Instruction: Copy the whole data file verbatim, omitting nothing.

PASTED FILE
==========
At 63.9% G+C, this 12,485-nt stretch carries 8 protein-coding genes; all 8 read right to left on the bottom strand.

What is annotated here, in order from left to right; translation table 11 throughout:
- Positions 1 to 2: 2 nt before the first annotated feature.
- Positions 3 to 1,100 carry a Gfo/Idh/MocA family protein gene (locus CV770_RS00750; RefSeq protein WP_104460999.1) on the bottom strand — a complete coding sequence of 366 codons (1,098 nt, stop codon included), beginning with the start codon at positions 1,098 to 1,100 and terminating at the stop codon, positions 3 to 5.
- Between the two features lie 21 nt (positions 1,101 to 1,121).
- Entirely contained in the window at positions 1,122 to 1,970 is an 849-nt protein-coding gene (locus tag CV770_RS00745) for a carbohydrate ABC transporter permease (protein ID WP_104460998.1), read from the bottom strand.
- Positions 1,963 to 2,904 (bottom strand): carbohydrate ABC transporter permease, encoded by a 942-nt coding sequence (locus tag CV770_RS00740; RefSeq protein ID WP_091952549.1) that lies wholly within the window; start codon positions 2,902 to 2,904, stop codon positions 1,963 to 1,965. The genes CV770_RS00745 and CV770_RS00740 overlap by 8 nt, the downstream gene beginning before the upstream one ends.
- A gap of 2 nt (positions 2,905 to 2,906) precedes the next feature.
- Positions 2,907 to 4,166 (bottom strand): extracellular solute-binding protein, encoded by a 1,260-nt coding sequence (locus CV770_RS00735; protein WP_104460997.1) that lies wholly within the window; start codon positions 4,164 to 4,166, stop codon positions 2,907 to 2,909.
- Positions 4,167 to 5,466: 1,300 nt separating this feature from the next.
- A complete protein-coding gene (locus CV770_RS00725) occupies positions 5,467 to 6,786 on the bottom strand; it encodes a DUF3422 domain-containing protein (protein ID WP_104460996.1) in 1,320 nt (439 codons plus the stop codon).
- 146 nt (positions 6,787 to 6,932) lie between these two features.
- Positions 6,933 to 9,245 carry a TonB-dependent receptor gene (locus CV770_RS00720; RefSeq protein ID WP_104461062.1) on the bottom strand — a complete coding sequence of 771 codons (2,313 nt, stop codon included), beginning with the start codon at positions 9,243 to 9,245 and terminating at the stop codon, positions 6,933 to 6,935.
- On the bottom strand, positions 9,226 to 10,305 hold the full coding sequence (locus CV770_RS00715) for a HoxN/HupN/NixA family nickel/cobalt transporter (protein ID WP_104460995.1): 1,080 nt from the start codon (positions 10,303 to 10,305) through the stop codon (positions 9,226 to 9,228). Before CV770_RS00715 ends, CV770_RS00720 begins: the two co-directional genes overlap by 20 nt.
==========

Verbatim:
At 63.9% G+C, this 12,485-nt stretch carries 8 protein-coding genes; all 8 read right to left on the bottom strand.

What is annotated here, in order from left to right; translation table 11 throughout:
- Positions 1 to 2: 2 nt before the first annotated feature.
- Positions 3 to 1,100 carry a Gfo/Idh/MocA family protein gene (locus CV770_RS00750; RefSeq protein WP_104460999.1) on the bottom strand — a complete coding sequence of 366 codons (1,098 nt, stop codon included), beginning with the start codon at positions 1,098 to 1,100 and terminating at the stop codon, positions 3 to 5.
- Between the two features lie 21 nt (positions 1,101 to 1,121).
- Entirely contained in the window at positions 1,122 to 1,970 is an 849-nt protein-coding gene (locus tag CV770_RS00745) for a carbohydrate ABC transporter permease (protein ID WP_104460998.1), read from the bottom strand.
- Positions 1,963 to 2,904 (bottom strand): carbohydrate ABC transporter permease, encoded by a 942-nt coding sequence (locus tag CV770_RS00740; RefSeq protein ID WP_091952549.1) that lies wholly within the window; start codon positions 2,902 to 2,904, stop codon positions 1,963 to 1,965. The genes CV770_RS00745 and CV770_RS00740 overlap by 8 nt, the downstream gene beginning before the upstream one ends.
- A gap of 2 nt (positions 2,905 to 2,906) precedes the next feature.
- Positions 2,907 to 4,166 (bottom strand): extracellular solute-binding protein, encoded by a 1,260-nt coding sequence (locus CV770_RS00735; protein WP_104460997.1) that lies wholly within the window; start codon positions 4,164 to 4,166, stop codon positions 2,907 to 2,909.
- Positions 4,167 to 5,466: 1,300 nt separating this feature from the next.
- A complete protein-coding gene (locus CV770_RS00725) occupies positions 5,467 to 6,786 on the bottom strand; it encodes a DUF3422 domain-containing protein (protein ID WP_104460996.1) in 1,320 nt (439 codons plus the stop codon).
- 146 nt (positions 6,787 to 6,932) lie between these two features.
- Positions 6,933 to 9,245 carry a TonB-dependent receptor gene (locus CV770_RS00720; RefSeq protein ID WP_104461062.1) on the bottom strand — a complete coding sequence of 771 codons (2,313 nt, stop codon included), beginning with the start codon at positions 9,243 to 9,245 and terminating at the stop codon, positions 6,933 to 6,935.
- On the bottom strand, positions 9,226 to 10,305 hold the full coding sequence (locus CV770_RS00715) for a HoxN/HupN/NixA family nickel/cobalt transporter (protein ID WP_104460995.1): 1,080 nt from the start codon (positions 10,303 to 10,305) through the stop codon (positions 9,226 to 9,228). Before CV770_RS00715 ends, CV770_RS00720 begins: the two co-directional genes overlap by 20 nt.